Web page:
Christian theology of love and Christ’s example. It must start to live up to its mantra: ‘The church is the people not the building’.

The dependence on buildings is now unsustainable. As an example of costs, the four churches in the three parishes of my retirement village in Hampshire have an annual Parish Quota paid to the Diocese of £70,000. There are on average three weekly services in the churches on a rota basis, led by clergy. Each service costs the church £448.70, excluding the additional costs to be raised for church maintenance, clergy expenses, lighting, heating, insurance, etc. To keep only one church for the combined four congregations would reduce the Quota cost per service annually to £147.43.

Q. What were inspirations for your new poetry collection?

A. To address the decline in millennials’ rejection of both church worship and it’s archaic —and unbelievable in today’s world — theology. Also, the Sunday school level of theology in its aging congregations. The writings of so many dedicated churchman and theologians whose progressive Christian message has been ignored since the ’60s also inspired and motivated me, e.g. John Robinson, Don Cupitt, David Jenkins, “Jack” Spong.

Q. What do you hope to achieve from the collection?

A. A renewed debate on the future of the church, and a renewal of its structures and taking on board progressive theology as culturally more acceptable for our society. Also, I’d like this collection to become a resource for Christian education in our schools and churches. Finally, I’d like it to make a connection with the post-Covid recovery of the church re-establishing its essential message for communities.

Q. What were the main challenges you faced in writing the book?

A. Too much material, with so many topics in theology. Making sure the teaching point came out in the poetry was a challenge, and using poetry as a medium for theological debate. More generally, there is a resistance in the UK for change.

Q. How has the Covid pandemic brought Christian teachings into relief?

A. When the church closed its doors and priests retreated behind computer screens, the nation took on board for itself the fundamental teachings of Christianity: love your neighbour; care and compassion for the suffering; sacrificial care for others despite all measures of race, creed, sexuality, wealth, which the church is still preoccupied with judging. Nurses and lorry drivers and cleaners and community workers became the new priests.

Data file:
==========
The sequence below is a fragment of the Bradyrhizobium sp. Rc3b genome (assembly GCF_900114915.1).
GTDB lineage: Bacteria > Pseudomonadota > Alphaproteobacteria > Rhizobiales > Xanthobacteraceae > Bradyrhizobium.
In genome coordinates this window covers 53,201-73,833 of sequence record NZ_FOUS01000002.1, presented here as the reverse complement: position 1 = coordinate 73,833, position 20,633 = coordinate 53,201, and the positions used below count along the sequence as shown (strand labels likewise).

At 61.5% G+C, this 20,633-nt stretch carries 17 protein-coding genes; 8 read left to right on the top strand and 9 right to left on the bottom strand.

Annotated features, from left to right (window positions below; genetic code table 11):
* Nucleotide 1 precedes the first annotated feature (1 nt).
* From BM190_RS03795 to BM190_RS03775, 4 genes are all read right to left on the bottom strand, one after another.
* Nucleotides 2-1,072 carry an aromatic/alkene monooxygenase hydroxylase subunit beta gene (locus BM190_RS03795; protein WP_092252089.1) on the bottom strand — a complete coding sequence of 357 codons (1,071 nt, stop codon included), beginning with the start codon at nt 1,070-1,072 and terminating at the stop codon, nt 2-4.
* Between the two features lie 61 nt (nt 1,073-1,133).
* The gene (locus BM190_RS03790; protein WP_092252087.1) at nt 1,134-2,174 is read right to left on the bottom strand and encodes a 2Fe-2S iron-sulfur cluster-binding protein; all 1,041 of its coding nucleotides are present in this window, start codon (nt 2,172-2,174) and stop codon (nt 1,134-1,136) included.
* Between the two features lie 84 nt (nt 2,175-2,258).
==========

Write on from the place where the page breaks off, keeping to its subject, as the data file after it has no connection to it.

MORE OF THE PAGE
Q. You are planning a one-man show. Tell us about this…

A. My lifetime interests are teaching, psychology, spirituality, and poetry. My poems reflect these interests. I have led a fascinating and interesting life following these pursuits. I have been a teacher of Environmental Science; have been involved in farming; and had a 40-year career as a country parson. I am now a counselling psychotherapist specialising in crisis relationship therapy, and in this line I have previously worked with teenagers in an adolescent psychiatric hospital, and have taught PTSD therapy to RAF personnel during the First Gulf War. I’ve also undertaken a world tour studying Christianity as a minor religion and during this experienced earthquakes in Japan, survived Hurricane Mitch in Honduras, and was aboard a truck for the Bishop of Lango in Uganda with an armed escort in the face of the rebel group Lord's Resistance Army (LRA). I’ve also witnessed protests in Cornwall over former PM Tony Blair’s beef-on-bone ban and rural policies; have helped save a Cornish village from destruction by quarrying; have clashed with church authorities and have won a court case over episcopal lies. All this, while watching the church decline over the years and trying to address the issues. These all form the basis of my one-man-show, called “Poems,

Piety and Psyche”, as I present the overlap in my life of human spirituality, the human mind, education, and culture, all linked through my poetry.

Q. How does your career as a therapist inform your Christianity and writing?